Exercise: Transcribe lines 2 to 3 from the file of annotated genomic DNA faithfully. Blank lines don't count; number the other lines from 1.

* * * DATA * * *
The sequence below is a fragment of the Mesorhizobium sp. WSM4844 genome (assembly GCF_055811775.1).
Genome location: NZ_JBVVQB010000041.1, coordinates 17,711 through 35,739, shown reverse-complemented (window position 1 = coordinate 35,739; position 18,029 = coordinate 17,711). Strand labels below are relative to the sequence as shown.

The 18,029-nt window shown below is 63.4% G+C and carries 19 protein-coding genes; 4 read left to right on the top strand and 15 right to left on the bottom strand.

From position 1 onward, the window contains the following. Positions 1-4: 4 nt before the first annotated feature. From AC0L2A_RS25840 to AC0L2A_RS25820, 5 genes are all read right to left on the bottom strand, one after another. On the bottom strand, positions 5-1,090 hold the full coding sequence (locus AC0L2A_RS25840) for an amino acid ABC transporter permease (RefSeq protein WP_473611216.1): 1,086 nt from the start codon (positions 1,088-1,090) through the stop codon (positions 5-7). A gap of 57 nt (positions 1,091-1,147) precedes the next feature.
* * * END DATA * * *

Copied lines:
Genome location: NZ_JBVVQB010000041.1, coordinates 17,711 through 35,739, shown reverse-complemented (window position 1 = coordinate 35,739; position 18,029 = coordinate 17,711). Strand labels below are relative to the sequence as shown.

The 18,029-nt window shown below is 63.4% G+C and carries 19 protein-coding genes; 4 read left to right on the top strand and 15 right to left on the bottom strand.